“I don’t want to make the best barbecue in New York City,” Daniel Delaney says, without blinking an eye. “I want to make the best barbecue in the country.”
Delaney, a bespectacled, 26-year-old Williamsburg resident, is nothing if not ambitious. For the past few years, he has been obsessed with one thing: Central Texas-style barbecue brisket, that low, slow, wood-smoke cooking technique that somehow manages to take one of the cheapest cuts on a cow and turn it into something tastier and more tender than a filet mignon. Delaney has whipped up enough of a local frenzy surrounding his own version of the stuff that his upcoming, brisket-only Williamsburg restaurant--BrisketTown--has already pre-sold more than 5,000 pounds of said meat, even though it isn’t slated to open until October 31.
Delaney, who grew up in New Jersey and until recently hosted a weekly web video series about street food, had his brisket epiphany three years ago, when he sampled a morsel from the famed Louie Mueller Barbecue in Taylor, Texas. “It was one of those moments where you become instantly educated and instantly ruined on any other version of this food, because it was so much better than anything else I’ve ever tasted in this genre,” he says.
Developed by German and Czech immigrants to Central Texas in the 19th century, this straight-forward style of BBQ adds just salt and pepper to the beef, and smokes it over oak wood for 20 or more hours, allowing the fat and connective tissue in the tough, muscle-y piece of meat to melt down and add flavor throughout. At its best, Texas brisket is charred and crispy on the outside, rich and juicy all the way through. Traditionally, there’s no sauce and few fixings. The beef is served simply with a slice of white bread, plus maybe pickles and onions, though some places do have squeeze bottles of house blend barbecue sauces as well.
“I’ve only had it done this well two or three times in my life,” says Delaney. “So much is about the technique. You have to let the brisket caramelize, to get it sweet, but also cook it at the right temperature so that the fatty part of the meat cooks in a way to bring as much flavor as possible.”
Delaney started experimenting with his own take on brisket at dinner parties, and quickly moved on to form “BrisketLab,” whereby he experimented with different meat suppliers and cooking times, serving his results at pop-up events held around the city this past summer—drawing plenty of love from bloggers and Chowhounds.
James Boo, author of The Eaten Path and a barbecue columnist for Serious Eats, who attended several of Delaney's BrisketLab events, had this to say of his efforts: "It's a really true rendition of the Texas BBQ that [Delaney] fell in love with, with a savory, peppery exterior and a great, deep flavor throughout. He aces the toughest part--getting all the fat to render consistently, like they do in Texas, so that the meat is juicy and flavorful all the way through.”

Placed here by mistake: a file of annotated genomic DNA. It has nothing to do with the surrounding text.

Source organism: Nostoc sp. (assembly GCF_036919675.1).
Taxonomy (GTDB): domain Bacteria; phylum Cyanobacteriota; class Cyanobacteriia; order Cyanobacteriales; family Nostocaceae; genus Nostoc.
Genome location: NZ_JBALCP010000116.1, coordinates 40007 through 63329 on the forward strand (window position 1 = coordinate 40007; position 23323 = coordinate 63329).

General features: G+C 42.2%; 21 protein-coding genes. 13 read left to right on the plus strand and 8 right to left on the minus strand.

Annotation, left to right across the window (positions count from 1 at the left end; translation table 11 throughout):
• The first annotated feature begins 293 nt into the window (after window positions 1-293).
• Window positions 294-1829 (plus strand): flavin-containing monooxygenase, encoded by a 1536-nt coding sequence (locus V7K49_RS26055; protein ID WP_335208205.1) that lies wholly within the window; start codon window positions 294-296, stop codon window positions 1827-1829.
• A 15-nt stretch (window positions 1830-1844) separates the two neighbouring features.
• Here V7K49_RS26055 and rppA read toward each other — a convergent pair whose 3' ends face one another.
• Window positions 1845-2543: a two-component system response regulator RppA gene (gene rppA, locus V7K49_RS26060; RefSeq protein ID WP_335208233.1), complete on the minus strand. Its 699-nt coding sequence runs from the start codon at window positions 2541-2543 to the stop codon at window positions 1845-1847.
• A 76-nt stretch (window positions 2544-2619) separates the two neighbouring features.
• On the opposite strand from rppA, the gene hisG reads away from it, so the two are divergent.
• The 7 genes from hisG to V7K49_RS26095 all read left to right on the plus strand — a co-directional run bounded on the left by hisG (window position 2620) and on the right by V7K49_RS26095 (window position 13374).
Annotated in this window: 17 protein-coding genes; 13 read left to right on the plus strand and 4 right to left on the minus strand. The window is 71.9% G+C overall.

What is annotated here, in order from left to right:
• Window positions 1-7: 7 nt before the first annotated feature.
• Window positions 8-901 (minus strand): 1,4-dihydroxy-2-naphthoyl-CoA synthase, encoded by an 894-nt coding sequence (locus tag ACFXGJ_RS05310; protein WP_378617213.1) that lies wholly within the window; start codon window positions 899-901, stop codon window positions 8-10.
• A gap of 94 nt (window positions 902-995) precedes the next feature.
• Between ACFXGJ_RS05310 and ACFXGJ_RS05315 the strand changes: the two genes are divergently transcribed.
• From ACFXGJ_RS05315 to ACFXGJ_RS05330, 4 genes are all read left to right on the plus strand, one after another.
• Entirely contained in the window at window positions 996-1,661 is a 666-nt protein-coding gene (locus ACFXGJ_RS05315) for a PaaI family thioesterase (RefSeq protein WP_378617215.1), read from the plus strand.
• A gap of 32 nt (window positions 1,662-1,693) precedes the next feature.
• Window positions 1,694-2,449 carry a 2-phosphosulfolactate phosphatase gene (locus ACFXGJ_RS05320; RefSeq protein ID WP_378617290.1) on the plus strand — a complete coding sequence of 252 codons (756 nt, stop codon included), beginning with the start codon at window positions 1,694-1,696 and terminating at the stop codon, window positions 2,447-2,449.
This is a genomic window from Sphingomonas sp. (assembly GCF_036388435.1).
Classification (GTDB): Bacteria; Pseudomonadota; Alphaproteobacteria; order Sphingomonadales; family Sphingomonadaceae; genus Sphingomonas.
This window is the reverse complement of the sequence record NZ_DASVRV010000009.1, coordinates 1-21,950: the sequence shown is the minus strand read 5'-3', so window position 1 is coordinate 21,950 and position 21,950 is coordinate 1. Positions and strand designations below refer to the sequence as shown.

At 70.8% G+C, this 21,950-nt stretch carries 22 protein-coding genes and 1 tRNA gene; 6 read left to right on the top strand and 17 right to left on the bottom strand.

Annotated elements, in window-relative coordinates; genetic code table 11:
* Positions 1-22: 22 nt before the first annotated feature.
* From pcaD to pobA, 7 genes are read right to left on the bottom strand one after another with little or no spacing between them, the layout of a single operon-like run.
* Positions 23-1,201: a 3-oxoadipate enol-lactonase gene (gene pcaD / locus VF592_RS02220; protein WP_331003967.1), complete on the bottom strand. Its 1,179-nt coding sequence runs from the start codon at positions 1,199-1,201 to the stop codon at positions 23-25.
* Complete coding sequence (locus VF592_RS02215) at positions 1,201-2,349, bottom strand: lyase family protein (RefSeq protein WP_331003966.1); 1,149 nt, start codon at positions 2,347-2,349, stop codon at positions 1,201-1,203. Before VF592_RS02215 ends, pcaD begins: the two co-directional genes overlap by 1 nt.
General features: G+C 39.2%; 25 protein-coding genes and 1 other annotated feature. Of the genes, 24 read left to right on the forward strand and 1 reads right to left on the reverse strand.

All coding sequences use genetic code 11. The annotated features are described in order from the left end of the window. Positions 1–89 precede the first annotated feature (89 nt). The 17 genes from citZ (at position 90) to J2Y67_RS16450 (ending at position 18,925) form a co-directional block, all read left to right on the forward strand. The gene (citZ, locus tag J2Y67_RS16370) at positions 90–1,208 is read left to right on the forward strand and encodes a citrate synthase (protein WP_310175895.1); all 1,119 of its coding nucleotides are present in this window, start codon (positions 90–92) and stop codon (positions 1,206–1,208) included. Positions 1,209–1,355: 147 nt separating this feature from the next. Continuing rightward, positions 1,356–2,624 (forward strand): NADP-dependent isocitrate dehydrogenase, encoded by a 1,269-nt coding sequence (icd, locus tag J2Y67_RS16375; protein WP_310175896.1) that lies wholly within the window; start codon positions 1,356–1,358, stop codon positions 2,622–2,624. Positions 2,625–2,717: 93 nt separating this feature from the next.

The version Delaney settled on for his upcoming restaurant—you probably won’t be surprised to learn—adds some Brooklyn-y touches to the classic Texas technique. He starts with Pat LaFrieda’s Creekstone Farms beef, which is cooked over white oak in an 18-foot-long smoker imported from Texas to his offsite cooking facility, a reclaimed shipping container in East Williamsburg.
Delaney notes that BrisketTown’s distinction isn’t so much about new directions, but the commitment to getting it right every time. (He often likes to call his bristket operation “the least innovative barbecue company in NYC.”) Once the pit is fired up, there’s someone manning it 24 hours a day, adding wood to the fire, and adjusting the heat to respond to outdoor temperature conditions, which can change how the meat cooks.
“It’s a ripple effect,” says Delaney, noting that a five-degree temperature difference at the beginning of the process can have a dramatic effect on the outcome.
BrisketTown, which will open at 359 Bedford Ave., is being called a “pop-up,” although it’s really more of an incubator—a small space that is permanent. Delaney hopes to move up to a larger restaurant space at some point in the future.
Since the smoker can only produce so much brisket each day, the restaurant will remain open each evening until the sell out. BrisketTown will have a Momofuku Ko-style online reservation system, whereby each week, the following week’s seats become available to book. Customers who were quick enough to pre-order meat through BrisketTown’s website will have advance access to book seats. While that setup may sound gimmicky, Brooklyn foodies have already bit—with 5,000+ pounds already spoken for, at $25 a pound. (If you didn’t book yet, you’ll have to wait for their full reservation system to come online in a few days.)
The restaurant, designed by Evan and Oliver Haslegrave of hOmE, who did nearby spots like Paulie Gee’s and Manhattan Inn, is designed to look like a causal Texas BBQ/grocery and will seat 35-40 people. Brisket will be served alongside a salad and a slaw of the day, and the shop will bake its own Pullman-style white bread. Once BrisketTown gets going, Delaney plans to branch out and experiment with other meats, including pork ribs, beef ribs and sausages, and aims to secure a liquor license so he can stock a selection of Texas beers. The brisket itself, of course, is never quite done.
“If we want to do this tradition right,” says Delaney, “the idea of perfecting it is not in the vocabulary. We’re constantly tweaking it—that’s how brisket works.”
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